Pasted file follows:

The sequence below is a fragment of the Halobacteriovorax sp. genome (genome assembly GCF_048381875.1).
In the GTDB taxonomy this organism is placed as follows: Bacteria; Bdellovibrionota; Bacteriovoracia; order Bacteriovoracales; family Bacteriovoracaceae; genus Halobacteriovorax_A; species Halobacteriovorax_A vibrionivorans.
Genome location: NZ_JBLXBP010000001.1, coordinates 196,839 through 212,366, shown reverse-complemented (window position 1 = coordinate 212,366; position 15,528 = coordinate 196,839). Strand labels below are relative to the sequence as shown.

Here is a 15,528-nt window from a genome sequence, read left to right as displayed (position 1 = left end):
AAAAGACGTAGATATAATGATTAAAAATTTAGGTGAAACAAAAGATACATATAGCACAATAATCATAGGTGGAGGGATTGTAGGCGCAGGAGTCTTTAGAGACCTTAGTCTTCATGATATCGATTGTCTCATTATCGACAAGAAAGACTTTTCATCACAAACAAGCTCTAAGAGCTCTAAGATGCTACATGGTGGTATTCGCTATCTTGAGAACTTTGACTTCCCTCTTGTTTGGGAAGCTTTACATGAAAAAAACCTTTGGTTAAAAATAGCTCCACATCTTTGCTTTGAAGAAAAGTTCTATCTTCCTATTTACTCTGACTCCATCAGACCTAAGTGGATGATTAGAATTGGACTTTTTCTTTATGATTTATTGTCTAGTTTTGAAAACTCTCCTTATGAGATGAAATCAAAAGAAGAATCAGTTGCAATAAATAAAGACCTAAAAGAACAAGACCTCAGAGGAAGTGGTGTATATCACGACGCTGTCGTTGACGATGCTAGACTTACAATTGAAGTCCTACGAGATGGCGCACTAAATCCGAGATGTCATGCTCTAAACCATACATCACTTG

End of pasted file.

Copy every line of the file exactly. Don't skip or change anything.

The sequence below is a fragment of the Halobacteriovorax sp. genome (genome assembly GCF_048381875.1).
In the GTDB taxonomy this organism is placed as follows: Bacteria; Bdellovibrionota; Bacteriovoracia; order Bacteriovoracales; family Bacteriovoracaceae; genus Halobacteriovorax_A; species Halobacteriovorax_A vibrionivorans.
Genome location: NZ_JBLXBP010000001.1, coordinates 196,839 through 212,366, shown reverse-complemented (window position 1 = coordinate 212,366; position 15,528 = coordinate 196,839). Strand labels below are relative to the sequence as shown.

Here is a 15,528-nt window from a genome sequence, read left to right as displayed (position 1 = left end):
AAAAGACGTAGATATAATGATTAAAAATTTAGGTGAAACAAAAGATACATATAGCACAATAATCATAGGTGGAGGGATTGTAGGCGCAGGAGTCTTTAGAGACCTTAGTCTTCATGATATCGATTGTCTCATTATCGACAAGAAAGACTTTTCATCACAAACAAGCTCTAAGAGCTCTAAGATGCTACATGGTGGTATTCGCTATCTTGAGAACTTTGACTTCCCTCTTGTTTGGGAAGCTTTACATGAAAAAAACCTTTGGTTAAAAATAGCTCCACATCTTTGCTTTGAAGAAAAGTTCTATCTTCCTATTTACTCTGACTCCATCAGACCTAAGTGGATGATTAGAATTGGACTTTTTCTTTATGATTTATTGTCTAGTTTTGAAAACTCTCCTTATGAGATGAAATCAAAAGAAGAATCAGTTGCAATAAATAAAGACCTAAAAGAACAAGACCTCAGAGGAAGTGGTGTATATCACGACGCTGTCGTTGACGATGCTAGACTTACAATTGAAGTCCTACGAGATGGCGCACTAAATCCGAGATGTCATGCTCTAAACCATACATCACTTG